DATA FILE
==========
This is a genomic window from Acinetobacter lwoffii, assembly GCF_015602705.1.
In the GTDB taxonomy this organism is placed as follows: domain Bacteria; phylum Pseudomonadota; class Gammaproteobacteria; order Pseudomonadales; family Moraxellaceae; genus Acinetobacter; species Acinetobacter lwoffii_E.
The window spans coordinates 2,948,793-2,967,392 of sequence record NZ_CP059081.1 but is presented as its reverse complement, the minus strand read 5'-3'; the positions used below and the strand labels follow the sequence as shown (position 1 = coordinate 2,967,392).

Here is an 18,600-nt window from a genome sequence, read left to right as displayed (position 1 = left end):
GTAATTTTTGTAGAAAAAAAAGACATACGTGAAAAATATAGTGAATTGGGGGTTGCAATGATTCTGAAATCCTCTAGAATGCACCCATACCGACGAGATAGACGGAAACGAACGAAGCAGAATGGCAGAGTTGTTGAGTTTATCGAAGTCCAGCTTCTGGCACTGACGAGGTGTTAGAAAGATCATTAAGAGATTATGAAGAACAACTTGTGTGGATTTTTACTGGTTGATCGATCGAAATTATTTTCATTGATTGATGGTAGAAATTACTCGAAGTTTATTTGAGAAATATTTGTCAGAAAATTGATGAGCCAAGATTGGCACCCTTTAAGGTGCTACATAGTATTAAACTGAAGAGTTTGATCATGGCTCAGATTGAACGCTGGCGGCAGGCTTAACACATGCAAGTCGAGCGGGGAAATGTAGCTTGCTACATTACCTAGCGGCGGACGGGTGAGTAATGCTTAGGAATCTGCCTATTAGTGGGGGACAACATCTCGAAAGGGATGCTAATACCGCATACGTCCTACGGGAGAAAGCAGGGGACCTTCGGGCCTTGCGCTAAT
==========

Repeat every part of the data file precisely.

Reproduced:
This is a genomic window from Acinetobacter lwoffii, assembly GCF_015602705.1.
In the GTDB taxonomy this organism is placed as follows: domain Bacteria; phylum Pseudomonadota; class Gammaproteobacteria; order Pseudomonadales; family Moraxellaceae; genus Acinetobacter; species Acinetobacter lwoffii_E.
The window spans coordinates 2,948,793-2,967,392 of sequence record NZ_CP059081.1 but is presented as its reverse complement, the minus strand read 5'-3'; the positions used below and the strand labels follow the sequence as shown (position 1 = coordinate 2,967,392).

Here is an 18,600-nt window from a genome sequence, read left to right as displayed (position 1 = left end):
GTAATTTTTGTAGAAAAAAAAGACATACGTGAAAAATATAGTGAATTGGGGGTTGCAATGATTCTGAAATCCTCTAGAATGCACCCATACCGACGAGATAGACGGAAACGAACGAAGCAGAATGGCAGAGTTGTTGAGTTTATCGAAGTCCAGCTTCTGGCACTGACGAGGTGTTAGAAAGATCATTAAGAGATTATGAAGAACAACTTGTGTGGATTTTTACTGGTTGATCGATCGAAATTATTTTCATTGATTGATGGTAGAAATTACTCGAAGTTTATTTGAGAAATATTTGTCAGAAAATTGATGAGCCAAGATTGGCACCCTTTAAGGTGCTACATAGTATTAAACTGAAGAGTTTGATCATGGCTCAGATTGAACGCTGGCGGCAGGCTTAACACATGCAAGTCGAGCGGGGAAATGTAGCTTGCTACATTACCTAGCGGCGGACGGGTGAGTAATGCTTAGGAATCTGCCTATTAGTGGGGGACAACATCTCGAAAGGGATGCTAATACCGCATACGTCCTACGGGAGAAAGCAGGGGACCTTCGGGCCTTGCGCTAAT